Three partners, Universities of Birmingham and Nottingham and Procter & Gamble, will take part in 3 work packages. WP 1 will measure the behavioural effects of varying texture stimuli on older and younger adults' performance on perceptual decisions. This will be the first step towards a model of the factors influencing texture perception. WP 2 will measure neural activity in brain regions selective for touch, auditory and visual stimuli as well as in 'higher' cognitive regions. This will allow us to understand the level of multisensory influence on texture perception, and if this varies as sensory abilities change with age. WP 3, will assess how texture perception is related to concepts of cleanliness and washing in order to evaluate how well our models generalize to everyday situations and product development.

Planned Impact

Procter & Gamble (P&G) has a formal collaboration with the University of Birmingham in the area of product formulation and engineering. Formulated products contain a wide range of different active ingredients that can interact with each other in a synergistic or detrimental manner. The products' chemistry, in conjunction with the processing of the product is what ultimately determines the products' chemical and physical properties and the consumer's perception when using a product or interacting with surfaces treated with the product. Understanding the process of how the consumer interacts with the products and the surfaces on which the products act is therefore seen as critical by P&G as they seek to optimize product design for consumer benefit. The proposed research area opens up a novel opportunity for collaboration with psychologists at Birmingham and Nottingham, which can help P&G in correlating how product characteristics are perceived by the product user's senses, especially touch. Thus, a major impact of this project will be commercial, with important additional impact envisaged in health/clinical settings and in public engagement and information.
Industrial/Economic:
Dish washing. We expect a direct contribution to product design and improvement from the understanding of the consumer experience of using washing products, in terms of product design (given improved understanding of touch sensing abilities) in order to supplement the designer's traditional mix of implicit knowledge and inspiration. The chosen target for short and medium term impact is via hand dishwashing liquid. Active touch is used every day to assess dirt or grease (consider running your finger over a shelf, or plates in the washing up). Cleanliness of dishes is important, both for those living independently, but also for those living in supported or cared for environments. As touch declines with age, it may be increasingly difficult to discriminate surface cleanliness with touch and there may be an increased reliance on vision to compensate. Products and strategies can be designed to 'fit' with these changes. The improvement of food preparation surface and eating utensil cleanliness is particularly critical in healthcare or nursing settings but also in the home. Improvements in the ease of cleaning would reduce costs for healthcare and improve well-being.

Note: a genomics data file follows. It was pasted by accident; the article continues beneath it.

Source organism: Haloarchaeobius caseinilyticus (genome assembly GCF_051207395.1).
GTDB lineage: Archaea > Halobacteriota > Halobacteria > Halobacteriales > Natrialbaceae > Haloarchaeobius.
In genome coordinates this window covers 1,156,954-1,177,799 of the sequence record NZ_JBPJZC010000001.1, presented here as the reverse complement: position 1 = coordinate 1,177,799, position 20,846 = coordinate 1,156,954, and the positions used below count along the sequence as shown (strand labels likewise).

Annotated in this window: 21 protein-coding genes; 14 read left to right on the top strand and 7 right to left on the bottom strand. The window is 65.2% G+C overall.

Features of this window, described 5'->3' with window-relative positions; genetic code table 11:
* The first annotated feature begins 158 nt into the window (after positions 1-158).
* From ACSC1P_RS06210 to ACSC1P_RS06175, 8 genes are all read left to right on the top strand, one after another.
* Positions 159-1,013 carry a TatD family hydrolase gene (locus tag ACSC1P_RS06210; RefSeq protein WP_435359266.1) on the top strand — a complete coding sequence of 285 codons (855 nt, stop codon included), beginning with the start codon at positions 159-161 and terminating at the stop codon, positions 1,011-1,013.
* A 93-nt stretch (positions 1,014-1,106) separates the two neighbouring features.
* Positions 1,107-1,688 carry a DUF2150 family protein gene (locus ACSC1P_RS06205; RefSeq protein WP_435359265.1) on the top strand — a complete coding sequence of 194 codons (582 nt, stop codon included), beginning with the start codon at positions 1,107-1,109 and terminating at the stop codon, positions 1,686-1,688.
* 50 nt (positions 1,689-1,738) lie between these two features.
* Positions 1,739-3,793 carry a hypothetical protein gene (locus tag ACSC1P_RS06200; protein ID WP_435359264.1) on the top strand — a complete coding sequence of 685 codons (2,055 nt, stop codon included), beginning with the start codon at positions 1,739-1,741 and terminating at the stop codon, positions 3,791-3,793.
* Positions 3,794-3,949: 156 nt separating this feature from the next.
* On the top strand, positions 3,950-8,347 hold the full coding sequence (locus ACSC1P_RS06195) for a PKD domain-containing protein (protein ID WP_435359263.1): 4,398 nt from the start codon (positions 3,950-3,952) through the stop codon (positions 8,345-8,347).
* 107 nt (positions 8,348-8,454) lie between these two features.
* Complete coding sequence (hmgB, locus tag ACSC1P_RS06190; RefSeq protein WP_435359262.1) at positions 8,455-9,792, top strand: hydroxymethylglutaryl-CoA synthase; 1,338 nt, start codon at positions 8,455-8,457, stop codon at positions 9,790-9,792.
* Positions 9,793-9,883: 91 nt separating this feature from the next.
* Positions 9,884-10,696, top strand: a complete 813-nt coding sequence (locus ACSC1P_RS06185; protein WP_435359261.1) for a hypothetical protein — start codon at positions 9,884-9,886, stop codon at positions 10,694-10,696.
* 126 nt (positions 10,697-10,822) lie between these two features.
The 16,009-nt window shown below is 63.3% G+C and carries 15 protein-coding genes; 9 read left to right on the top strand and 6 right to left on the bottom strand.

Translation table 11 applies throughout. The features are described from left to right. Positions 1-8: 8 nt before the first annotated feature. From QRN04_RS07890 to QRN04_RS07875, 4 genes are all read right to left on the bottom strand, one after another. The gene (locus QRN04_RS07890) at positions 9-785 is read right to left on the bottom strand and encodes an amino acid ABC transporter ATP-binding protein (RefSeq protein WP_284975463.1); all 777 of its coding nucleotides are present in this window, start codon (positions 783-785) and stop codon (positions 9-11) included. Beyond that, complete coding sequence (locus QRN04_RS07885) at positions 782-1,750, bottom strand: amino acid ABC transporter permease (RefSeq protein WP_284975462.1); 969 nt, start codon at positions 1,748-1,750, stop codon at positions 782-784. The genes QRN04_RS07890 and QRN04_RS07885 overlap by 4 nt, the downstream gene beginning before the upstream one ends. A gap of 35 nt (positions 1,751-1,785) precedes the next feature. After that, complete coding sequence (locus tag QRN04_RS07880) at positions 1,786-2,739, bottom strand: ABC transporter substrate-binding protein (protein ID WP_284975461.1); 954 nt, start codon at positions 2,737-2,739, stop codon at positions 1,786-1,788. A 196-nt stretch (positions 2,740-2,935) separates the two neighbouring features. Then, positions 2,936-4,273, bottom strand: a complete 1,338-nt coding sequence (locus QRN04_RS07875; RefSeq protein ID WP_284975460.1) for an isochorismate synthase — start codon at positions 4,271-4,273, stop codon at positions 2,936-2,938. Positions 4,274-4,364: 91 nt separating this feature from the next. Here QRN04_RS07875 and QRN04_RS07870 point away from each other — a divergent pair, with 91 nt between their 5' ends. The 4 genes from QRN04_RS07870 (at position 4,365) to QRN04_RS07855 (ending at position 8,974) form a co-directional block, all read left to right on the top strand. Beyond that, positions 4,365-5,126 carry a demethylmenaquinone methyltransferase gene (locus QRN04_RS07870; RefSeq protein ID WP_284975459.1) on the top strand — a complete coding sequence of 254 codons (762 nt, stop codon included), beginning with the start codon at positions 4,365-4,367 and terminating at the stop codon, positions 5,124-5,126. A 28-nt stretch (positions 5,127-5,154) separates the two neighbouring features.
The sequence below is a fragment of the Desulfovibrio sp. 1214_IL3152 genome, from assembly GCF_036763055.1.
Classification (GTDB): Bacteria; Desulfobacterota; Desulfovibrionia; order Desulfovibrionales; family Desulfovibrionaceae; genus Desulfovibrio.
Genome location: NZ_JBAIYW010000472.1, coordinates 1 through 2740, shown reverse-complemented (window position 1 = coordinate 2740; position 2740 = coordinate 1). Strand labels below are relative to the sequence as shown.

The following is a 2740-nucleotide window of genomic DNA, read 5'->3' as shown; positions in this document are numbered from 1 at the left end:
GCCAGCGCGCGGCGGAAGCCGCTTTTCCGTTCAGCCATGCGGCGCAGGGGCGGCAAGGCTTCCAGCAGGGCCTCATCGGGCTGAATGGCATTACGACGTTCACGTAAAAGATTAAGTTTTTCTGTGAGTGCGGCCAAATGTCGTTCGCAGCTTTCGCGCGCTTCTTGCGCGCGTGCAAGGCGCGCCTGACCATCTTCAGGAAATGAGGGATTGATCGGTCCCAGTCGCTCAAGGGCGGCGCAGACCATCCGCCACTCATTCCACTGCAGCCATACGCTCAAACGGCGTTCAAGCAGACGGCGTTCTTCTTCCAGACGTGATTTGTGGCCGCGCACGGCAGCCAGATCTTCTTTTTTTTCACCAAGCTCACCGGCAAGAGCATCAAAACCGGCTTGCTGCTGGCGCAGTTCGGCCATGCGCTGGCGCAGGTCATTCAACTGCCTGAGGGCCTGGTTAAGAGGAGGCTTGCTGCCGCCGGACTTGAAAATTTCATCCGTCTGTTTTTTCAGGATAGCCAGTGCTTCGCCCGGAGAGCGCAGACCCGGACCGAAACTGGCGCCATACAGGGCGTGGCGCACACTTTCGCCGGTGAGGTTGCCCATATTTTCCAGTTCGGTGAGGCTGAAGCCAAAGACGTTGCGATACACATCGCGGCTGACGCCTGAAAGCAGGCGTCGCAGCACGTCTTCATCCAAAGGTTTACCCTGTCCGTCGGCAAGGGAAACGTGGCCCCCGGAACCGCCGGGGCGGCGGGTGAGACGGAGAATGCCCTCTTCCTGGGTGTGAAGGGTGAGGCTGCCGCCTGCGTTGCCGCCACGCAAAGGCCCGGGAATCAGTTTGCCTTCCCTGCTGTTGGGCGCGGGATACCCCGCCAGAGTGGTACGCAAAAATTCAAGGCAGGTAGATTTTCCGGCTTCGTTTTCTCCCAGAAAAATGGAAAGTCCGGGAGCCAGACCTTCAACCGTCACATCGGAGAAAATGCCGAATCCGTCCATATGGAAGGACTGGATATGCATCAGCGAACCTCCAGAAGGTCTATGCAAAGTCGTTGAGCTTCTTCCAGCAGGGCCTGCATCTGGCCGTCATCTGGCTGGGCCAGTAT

Coping with aging effects on touch. The effects of aging on active touch are not well understood. The methods for studying active touch developed in the project and the findings about aging effects on skin biomechanics and multisensory integration for surface perception will be explored with stakeholder groups including those working in elderly product design, for example, developing skin creams to help with skin hydration. Increasing the understanding of normal capacity and changes with age will also have implications for assessment in diagnosis and treatment of diseases affecting touch including peripheral vascular problems (eg diabetes), and disorders of the central nervous system (eg stroke). The incidence of many of these diseases increases with age so understanding the typical ranges of performance will aid in identifying the non-typical individual. Furthermore this will also aid in the planning of rehabilitation for those with impairments, for instance by encouraging use of alternate sensory information or different movement patterns in activities of daily living.
Public awareness.
There is general awareness of the decline of vision (at least to the extent of increased spectacle use) or hearing (hearing aids), but there is little knowledge of the typical decline of touch. Many older people will experience declines in tactile sensitivity so it may be helpful and reassuring, both to them and their carers, to understand normal changes that occur with aging and it may be useful to understand the role of the other senses in reducing the impact of the changes in touch.